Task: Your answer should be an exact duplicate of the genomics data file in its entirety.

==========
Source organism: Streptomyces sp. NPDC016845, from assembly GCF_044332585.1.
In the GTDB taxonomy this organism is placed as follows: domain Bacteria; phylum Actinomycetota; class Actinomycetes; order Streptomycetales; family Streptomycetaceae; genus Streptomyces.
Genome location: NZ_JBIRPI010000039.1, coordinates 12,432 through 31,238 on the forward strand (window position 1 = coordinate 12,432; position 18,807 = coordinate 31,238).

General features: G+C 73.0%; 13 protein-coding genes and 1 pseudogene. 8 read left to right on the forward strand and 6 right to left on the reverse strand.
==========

Source organism: Streptomyces sp. NPDC016845, from assembly GCF_044332585.1.
In the GTDB taxonomy this organism is placed as follows: domain Bacteria; phylum Actinomycetota; class Actinomycetes; order Streptomycetales; family Streptomycetaceae; genus Streptomyces.
Genome location: NZ_JBIRPI010000039.1, coordinates 12,432 through 31,238 on the forward strand (window position 1 = coordinate 12,432; position 18,807 = coordinate 31,238).

General features: G+C 73.0%; 13 protein-coding genes and 1 pseudogene. 8 read left to right on the forward strand and 6 right to left on the reverse strand.